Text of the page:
It’s best to forget and move on.
Jean McBride dies unexpectedly. Her husband Bill, a legendary trade union leader, has late-stage dementia. Her daughters, Anne and Rachel, are left to wade through the remains of their mother’s life and deal with their unpredictable father. Rachel has just returned from overseas and will do anything to evade guilt or responsibility while Anne cracks at the seams as the past returns to haunt her – a past that their father believes is the present. Tensions surface and sparks fly between the sisters but the real secret remains buried. Directed by multiaward winning director Tom Healey and featuring Heather Bolton, Max Gillies, Natasha Herbert, and Genevieve Picot, Buried is a dark comedy about family, death and our greatest fear: becoming our parents.
Buried explores the dynamics of a family as well as the ‘past’ and how that past haunts each of us in its own subjective way. Black comedy is at the root of the story ands this is et up early. On the play’s opening we are at a funeral. Anne is attempting to give her eulogy but is stopped by her mother, Jean’s, unwillingness to stay in her coffin!
Buried was originally developed as part of the Tarragon Theatre Playwright’s Unit and premiered at the Next Stage Festival, Factory Theatre, both in Toronto, Canada.
Playwright Tessa King was the Urjo Kareda Emerging Artist in Residence at Tarragon Theatre (2007-08). In addition to developing two of her own new works, she assistant directed with Richard Rose on Democracy and Daniel MacIvor on How it Works. In 2008 she was a member of the Tarragon Playwright’s Unit. She was also the Artistic Producer of the Paprika Theatre Festival from 2007 – 2009. In 2008, she received a PTTP Grant from Theatre Ontario to work with Daniel MacIvor on Communion, Confession, What Happens Next and 83rd.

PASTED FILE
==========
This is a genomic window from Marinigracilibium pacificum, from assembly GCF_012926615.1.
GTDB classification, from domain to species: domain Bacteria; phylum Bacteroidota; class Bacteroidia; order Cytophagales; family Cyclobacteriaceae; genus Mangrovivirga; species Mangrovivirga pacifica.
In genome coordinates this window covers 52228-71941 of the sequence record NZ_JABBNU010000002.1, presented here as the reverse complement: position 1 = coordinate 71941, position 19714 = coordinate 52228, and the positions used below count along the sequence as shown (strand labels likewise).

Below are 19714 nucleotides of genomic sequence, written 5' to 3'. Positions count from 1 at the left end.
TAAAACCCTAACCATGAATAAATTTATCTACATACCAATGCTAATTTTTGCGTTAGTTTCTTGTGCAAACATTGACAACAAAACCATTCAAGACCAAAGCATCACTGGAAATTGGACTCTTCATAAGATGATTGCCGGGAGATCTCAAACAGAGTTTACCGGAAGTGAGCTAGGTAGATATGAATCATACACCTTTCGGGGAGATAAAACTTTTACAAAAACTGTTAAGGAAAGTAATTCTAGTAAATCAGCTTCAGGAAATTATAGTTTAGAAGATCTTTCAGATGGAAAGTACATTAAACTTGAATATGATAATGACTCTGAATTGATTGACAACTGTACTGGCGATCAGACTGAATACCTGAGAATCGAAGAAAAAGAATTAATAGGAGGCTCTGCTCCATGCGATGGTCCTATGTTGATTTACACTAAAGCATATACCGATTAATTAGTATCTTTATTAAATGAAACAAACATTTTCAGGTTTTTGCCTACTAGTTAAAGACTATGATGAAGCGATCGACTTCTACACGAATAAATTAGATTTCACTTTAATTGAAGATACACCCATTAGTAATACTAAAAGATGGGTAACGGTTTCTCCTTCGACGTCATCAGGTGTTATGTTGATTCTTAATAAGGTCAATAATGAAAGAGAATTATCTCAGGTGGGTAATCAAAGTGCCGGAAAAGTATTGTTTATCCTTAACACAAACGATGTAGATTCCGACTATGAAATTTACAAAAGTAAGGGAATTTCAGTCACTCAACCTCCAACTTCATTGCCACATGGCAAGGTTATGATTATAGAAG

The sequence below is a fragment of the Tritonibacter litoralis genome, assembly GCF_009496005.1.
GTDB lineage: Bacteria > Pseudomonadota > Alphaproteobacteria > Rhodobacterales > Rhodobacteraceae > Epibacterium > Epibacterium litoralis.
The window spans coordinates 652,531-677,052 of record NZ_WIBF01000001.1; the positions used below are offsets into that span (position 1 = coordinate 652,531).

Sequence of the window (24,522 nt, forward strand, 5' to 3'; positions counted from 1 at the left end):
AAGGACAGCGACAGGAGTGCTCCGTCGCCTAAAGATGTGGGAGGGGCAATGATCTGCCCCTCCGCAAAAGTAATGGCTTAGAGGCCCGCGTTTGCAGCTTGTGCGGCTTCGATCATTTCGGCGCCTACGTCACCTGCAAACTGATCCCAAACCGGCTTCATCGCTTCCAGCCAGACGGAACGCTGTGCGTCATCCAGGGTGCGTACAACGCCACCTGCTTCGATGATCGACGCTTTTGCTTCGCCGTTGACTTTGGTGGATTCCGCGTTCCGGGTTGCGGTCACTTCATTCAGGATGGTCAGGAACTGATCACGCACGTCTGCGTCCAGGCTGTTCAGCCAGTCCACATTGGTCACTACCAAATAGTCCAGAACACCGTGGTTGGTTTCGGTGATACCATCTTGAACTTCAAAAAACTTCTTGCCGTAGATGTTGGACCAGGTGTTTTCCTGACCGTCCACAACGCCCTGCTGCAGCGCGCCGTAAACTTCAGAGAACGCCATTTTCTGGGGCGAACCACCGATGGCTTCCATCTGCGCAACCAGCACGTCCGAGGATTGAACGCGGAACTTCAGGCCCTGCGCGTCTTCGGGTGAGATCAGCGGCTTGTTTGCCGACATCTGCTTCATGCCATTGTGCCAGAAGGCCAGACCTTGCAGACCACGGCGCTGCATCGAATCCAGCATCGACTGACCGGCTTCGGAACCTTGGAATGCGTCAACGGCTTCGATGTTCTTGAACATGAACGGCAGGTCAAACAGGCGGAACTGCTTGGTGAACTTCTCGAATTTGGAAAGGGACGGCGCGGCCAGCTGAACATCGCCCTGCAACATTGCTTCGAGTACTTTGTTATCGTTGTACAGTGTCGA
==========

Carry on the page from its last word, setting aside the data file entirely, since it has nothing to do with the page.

Recent writing credits include One Last, A Good Beginning, Miriam and the Monkfish, Radicals and Misanthropes, Last Words and The Young & the Useless. Tessa is the 2010 recipient for the Malcolm Robertson Foundation Award for Playwriting. She is currently developing Miriam and the Monkfish into a television series and working on the Australian premiere of Buried.
King divides her time between playwriting and studying medicine. In Buried she was interested in writing about the intersection between memory and the imagined:
“Buried is an exploration of the individual and collective memories of a single family and the tensions that ensue from conflicting reconstructions of the past. Every time we remember we not only retrace but we also forge new neurological pathways and connections. Remembering is an active event. Remembering is imagining."
fortyfivedownstairs is proud to present a rehearsed reading of Buried on Monday September 13.